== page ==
The Editor’s Desk by Shawn McMullen
The neighborhood where my brother and I grew up was filled with boys of a similar age. When the weather permitted we played outdoors with abandon—valiant commanders leading our armies in epic struggles, cowboys and Indians vying for control of the wild west, or famous explorers mapping dangerous and uncharted territories.
Except at snack time. When we got hungry we stormed the dwelling closest to our most recent adventure for cookies and milk, Kool-Aid and crackers—anything the keeper of the castle we conquered would relinquish.
I believe we were appreciative—for the most part. But we failed consistently in one area. A few minutes into our visits, our host would say to the kid standing closest to the entrance, “You left the door wide open. Are you coming, or going? Are you in, or out?” I’m not sure we ever got the hang of it.
Perhaps each of us should ask similar questions about our personal relationship with the Lord. “When it comes to being a disciple of Jesus Christ, am I coming, or going? Am I in, or out?”
A disciple is a learner. A follower. One who emulates a teacher or master. The process of discipleship requires close association. When Jesus began his ministry, “He appointed twelve—designating them apostles—that they might be with him” (Mark 3:14). When he called his disciples individually saying, “Come, follow me” (1:17), each man had the option of saying yes or no—of coming, or going; of opting in, or opting out.
This occurred on a larger scale too. After speaking with him near a well at Sychar, a Samaritan woman brought many others to Jesus. “So when the Samaritans came to him, they urged him to stay with them, and he stayed two days” (John 4:40). These potential followers of Christ stood in the doorway of discipleship and chose to enter, urging Jesus to stay. And he did.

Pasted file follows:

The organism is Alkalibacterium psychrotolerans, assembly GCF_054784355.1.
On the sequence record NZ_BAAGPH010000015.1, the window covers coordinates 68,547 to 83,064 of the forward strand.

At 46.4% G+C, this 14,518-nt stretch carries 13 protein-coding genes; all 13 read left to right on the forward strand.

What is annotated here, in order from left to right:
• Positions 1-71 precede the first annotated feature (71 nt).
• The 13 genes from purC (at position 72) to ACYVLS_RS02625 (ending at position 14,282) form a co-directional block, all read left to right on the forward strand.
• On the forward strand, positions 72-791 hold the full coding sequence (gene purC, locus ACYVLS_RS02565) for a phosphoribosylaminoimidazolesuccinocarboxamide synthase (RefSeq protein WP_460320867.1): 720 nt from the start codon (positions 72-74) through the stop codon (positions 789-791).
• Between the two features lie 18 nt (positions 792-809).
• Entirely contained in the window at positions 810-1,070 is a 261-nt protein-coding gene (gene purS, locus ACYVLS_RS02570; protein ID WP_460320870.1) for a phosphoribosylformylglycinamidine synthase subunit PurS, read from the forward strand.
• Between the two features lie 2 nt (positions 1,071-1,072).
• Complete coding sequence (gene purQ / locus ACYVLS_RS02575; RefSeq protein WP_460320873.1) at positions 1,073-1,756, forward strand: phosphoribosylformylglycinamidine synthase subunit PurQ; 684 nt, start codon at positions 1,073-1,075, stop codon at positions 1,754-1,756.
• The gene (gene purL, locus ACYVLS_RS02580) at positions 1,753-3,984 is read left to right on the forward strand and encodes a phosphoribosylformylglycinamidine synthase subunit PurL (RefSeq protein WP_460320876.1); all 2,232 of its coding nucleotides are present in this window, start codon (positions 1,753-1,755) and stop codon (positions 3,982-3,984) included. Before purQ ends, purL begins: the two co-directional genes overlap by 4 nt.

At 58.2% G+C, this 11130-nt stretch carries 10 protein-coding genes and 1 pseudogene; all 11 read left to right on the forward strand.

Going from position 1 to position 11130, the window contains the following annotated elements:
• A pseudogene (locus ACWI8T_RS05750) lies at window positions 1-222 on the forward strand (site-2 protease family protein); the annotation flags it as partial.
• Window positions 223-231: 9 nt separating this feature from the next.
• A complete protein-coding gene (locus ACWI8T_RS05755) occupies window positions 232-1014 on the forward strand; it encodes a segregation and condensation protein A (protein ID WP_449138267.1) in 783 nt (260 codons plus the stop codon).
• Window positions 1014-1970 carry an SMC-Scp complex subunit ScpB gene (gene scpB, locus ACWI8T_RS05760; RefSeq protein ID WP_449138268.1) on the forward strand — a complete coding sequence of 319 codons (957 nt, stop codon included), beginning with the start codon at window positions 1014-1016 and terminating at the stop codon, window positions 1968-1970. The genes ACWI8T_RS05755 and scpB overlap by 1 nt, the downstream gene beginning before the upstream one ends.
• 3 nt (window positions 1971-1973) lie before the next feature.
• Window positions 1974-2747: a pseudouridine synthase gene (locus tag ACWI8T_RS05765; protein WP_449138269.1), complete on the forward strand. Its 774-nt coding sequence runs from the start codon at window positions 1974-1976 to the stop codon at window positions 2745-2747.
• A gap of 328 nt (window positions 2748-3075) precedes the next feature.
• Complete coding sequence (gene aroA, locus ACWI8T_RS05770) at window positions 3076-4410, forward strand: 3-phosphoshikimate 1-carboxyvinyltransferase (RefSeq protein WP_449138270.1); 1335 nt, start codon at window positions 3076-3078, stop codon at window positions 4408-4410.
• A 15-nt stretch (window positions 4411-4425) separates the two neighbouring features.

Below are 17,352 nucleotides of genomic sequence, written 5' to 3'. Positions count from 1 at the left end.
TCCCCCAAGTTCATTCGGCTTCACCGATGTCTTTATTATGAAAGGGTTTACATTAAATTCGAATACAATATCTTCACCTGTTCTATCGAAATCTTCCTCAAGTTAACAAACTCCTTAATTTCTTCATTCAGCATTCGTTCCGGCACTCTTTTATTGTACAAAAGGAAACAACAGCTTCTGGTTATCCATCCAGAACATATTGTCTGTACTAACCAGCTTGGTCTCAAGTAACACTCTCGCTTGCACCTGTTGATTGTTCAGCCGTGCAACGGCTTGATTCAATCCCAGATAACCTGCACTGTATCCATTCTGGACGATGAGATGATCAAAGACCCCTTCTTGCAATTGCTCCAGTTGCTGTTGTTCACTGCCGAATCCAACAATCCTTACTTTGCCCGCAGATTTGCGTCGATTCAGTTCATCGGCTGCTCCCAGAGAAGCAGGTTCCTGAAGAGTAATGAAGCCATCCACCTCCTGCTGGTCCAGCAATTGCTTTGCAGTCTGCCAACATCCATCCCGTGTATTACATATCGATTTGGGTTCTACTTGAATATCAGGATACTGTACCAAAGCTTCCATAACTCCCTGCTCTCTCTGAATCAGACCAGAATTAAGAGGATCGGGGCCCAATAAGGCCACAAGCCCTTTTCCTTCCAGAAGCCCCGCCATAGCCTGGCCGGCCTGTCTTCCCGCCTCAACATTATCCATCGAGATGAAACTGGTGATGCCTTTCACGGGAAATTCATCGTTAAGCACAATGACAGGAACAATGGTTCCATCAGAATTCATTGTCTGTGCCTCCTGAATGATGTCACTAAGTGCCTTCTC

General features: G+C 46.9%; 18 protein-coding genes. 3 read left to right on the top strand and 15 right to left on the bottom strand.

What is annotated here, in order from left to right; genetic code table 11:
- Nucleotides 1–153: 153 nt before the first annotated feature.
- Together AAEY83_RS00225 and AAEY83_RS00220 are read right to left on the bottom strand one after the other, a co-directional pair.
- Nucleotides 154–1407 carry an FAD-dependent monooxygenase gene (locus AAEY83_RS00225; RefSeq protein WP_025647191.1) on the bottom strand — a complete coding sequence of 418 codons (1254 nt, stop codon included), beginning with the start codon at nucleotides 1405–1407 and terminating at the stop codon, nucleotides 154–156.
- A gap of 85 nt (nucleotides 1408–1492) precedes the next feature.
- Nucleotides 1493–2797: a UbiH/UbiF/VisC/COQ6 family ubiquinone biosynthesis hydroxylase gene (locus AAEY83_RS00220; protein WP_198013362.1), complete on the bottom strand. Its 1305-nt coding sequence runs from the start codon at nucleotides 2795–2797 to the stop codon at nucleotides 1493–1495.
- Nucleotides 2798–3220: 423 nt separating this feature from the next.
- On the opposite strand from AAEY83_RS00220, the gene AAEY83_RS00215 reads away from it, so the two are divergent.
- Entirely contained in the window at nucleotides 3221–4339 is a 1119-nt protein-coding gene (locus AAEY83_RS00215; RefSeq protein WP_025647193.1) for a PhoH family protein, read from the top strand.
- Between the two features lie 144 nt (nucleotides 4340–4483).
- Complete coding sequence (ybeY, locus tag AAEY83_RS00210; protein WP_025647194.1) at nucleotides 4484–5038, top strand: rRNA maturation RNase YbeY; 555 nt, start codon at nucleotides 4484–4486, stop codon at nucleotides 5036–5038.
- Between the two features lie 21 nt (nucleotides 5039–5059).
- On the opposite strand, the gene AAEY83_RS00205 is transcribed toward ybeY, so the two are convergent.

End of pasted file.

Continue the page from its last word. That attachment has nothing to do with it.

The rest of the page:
Sadly, not everyone chose wisely. When word got out that Jesus had healed a man people thought was beyond help, the demon-possessed terror of the Gerasenes, “the people began to plead with Jesus to leave their region” (Mark 5:17). These folks had an opportunity similar to the Samaritans. They, too, stood in the doorway of discipleship. They had to ask themselves, “Am I coming, or going? Am I in, or out?” They chose to remain outside. They asked Jesus to leave, and he did.
Jesus opens the doorway of discipleship to each of us. It leads to a life that, while often challenging, yields greater rewards and blessings than we can imagine. But he leaves it to us to decide whether to enter or to remain outside. We can ask him to stay, or we can ask him to leave.
In the end, he gives us what we wish. Those who stand at the doorway of discipleship and choose to enter, desiring to live with Christ, get what they wish both now and in eternity. Those who stand at the doorway but choose to remain outside, desiring to live apart from Christ, also get what they wish both now and in eternity.
Are you in, or out?
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